Arguments vs. adjuncts as heads of relative clauses

Waruno Mahdi mahdi at
Sat Oct 20 11:29:29 UTC 2001

Sorry this isn't really an answer to the query, because I'm not
aware of knowing a languge that doesn't allow construction (3) -
- indirect object as head of relative clause.

But in Indonesian, constructions (5)-(6) are achieved by an interesting
"trick" which can however be avoided in (5) when one rephrases it with a
passive voice form of the verb in the relative clause - (5a)

(1/4) The woman [who is singing a lullaby] is holding a baby.
      Wanita [yang sedang menyanyikan lagu ninabobo] itu sedang menggendong
     (woman [REL DURAT singCAUS-ACT song lullaby] DET DURAT carryACT baby)

(2) The woman is holding a baby [who is sleeping].
    Wanita itu sedang menggendong bayi [yang sedang tidur]
   (woman DET DURAT carryACT baby [REL DURAT sleep])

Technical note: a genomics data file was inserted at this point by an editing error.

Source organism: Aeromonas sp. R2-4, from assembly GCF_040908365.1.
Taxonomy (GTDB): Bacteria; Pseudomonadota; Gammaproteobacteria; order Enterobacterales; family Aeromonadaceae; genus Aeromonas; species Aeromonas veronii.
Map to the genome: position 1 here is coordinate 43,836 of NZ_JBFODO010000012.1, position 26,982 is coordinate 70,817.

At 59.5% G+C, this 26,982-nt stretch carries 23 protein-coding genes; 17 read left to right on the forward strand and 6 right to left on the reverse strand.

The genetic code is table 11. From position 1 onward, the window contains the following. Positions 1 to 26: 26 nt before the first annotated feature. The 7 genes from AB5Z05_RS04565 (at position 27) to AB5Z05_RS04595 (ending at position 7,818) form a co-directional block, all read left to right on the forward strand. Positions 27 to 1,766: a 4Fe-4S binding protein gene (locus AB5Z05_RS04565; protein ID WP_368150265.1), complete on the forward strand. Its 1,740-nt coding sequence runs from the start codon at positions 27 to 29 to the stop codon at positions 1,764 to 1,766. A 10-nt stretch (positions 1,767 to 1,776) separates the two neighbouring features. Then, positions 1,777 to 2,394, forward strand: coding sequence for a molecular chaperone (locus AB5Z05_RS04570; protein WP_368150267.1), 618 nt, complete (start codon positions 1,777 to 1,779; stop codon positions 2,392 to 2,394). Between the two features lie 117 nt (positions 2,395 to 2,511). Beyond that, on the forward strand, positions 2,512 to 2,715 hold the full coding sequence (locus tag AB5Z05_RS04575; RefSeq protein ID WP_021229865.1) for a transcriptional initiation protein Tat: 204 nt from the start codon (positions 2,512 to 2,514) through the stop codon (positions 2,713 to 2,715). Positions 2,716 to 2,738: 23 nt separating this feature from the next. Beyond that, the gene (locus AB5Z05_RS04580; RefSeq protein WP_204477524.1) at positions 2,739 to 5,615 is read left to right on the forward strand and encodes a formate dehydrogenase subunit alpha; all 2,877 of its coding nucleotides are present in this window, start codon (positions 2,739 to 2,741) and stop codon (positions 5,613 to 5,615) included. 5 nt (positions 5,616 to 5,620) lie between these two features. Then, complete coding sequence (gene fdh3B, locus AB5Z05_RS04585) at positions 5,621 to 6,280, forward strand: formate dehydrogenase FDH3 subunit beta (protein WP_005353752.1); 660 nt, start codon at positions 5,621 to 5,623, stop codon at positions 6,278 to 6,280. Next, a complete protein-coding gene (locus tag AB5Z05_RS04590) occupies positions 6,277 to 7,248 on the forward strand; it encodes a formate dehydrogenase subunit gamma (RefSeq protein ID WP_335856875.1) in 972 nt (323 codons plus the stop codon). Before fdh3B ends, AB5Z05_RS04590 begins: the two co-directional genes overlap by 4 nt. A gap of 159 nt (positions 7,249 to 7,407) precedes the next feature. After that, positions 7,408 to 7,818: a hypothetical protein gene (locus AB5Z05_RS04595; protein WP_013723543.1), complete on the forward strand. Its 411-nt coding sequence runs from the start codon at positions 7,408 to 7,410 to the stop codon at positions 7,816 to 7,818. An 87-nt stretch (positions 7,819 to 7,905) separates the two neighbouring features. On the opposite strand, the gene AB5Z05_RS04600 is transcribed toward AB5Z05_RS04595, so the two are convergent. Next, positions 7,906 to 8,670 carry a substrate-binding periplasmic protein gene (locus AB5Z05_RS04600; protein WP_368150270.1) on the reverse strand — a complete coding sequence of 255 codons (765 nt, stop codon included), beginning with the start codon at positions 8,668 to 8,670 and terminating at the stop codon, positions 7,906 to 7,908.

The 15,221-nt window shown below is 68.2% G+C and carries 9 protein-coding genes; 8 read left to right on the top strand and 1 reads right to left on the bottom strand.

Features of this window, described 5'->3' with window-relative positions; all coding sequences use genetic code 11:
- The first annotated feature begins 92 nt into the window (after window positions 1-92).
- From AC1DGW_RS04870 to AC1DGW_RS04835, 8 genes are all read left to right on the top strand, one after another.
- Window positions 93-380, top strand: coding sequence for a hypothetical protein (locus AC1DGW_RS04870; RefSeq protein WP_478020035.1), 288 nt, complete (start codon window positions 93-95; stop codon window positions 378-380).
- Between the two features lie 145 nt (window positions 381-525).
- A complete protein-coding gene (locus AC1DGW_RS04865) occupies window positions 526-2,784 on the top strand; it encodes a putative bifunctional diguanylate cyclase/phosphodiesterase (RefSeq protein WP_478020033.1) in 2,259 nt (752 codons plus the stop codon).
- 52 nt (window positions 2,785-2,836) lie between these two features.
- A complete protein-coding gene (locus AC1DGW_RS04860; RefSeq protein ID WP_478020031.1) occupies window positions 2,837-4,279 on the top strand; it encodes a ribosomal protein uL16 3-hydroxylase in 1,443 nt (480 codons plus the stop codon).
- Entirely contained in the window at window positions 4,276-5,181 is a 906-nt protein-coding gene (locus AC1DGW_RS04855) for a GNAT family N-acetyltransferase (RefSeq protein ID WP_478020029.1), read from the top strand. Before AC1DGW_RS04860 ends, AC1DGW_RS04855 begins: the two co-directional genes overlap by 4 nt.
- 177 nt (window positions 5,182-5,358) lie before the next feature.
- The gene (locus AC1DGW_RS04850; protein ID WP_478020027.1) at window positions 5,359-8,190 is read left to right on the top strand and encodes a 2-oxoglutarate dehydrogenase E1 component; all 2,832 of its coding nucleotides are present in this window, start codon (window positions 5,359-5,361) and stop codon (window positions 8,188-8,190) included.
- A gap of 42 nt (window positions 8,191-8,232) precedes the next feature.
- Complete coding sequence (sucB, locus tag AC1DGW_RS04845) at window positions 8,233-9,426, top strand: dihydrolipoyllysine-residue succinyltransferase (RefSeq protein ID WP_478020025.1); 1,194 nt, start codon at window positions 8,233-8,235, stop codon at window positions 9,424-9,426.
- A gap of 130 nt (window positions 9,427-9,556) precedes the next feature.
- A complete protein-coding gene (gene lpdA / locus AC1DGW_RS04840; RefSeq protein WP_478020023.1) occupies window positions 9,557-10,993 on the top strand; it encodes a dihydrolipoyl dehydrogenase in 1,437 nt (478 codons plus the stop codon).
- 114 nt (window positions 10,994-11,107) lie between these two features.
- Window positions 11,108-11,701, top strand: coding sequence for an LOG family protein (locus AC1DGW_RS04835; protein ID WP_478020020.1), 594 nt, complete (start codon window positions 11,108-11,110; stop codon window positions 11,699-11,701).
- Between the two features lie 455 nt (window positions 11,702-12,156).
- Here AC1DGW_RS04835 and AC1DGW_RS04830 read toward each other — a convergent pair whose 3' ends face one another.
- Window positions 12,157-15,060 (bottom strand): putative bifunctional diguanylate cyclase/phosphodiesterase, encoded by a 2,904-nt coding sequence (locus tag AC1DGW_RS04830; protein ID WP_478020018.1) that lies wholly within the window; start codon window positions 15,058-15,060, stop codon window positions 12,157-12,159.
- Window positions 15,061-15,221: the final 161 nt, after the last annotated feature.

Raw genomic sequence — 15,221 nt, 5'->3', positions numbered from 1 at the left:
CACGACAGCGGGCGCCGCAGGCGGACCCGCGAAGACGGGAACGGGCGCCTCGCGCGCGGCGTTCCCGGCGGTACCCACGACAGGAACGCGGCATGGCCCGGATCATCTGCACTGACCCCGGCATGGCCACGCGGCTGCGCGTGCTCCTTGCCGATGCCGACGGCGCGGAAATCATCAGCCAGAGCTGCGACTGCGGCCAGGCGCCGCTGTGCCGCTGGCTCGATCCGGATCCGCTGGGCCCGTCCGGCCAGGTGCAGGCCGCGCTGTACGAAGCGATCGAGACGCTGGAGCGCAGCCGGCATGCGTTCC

(3) The baby is held by the woman [who is singing a lullaby].
    Bayi itu sedang digendong oleh wanita [yang menyanyikan lagu ninabobo]
   (baby DET DURAT carryPASS by woman [DET singCAUS-ACT song lullaby])

(5a) The baby [that is being held by the woman] is sleeping.
     Bayi [yang sedang digendong oleh wanita itu] sedang tidur
    (baby [REL DURAT carryPASS by woman DET] DURAT sleep)

(5) The baby [that the woman is holding] is sleeping.
    Bayi [yang wanita itu sedang menggendong-nya] itu sedang tidur
   (baby [REL woman DET DURAT carryACT 3psOBL] DET DURAT sleep)

(6) The woman [that the baby is being held by] is singing.
    Wanita [yang bayi itu sedang digendong oleh-nya] itu sedang nyanyi
   (woman [REL baby DET DURAT carryPASS by 3psOBL] DET DURAT singSTAT

In (5) and (6), the role to be attributed to the head of the relative
clause is duplicated within that clause by -nya (oblique-case form of
the third person singular pronoun _ia_).

Salam,  Waruno

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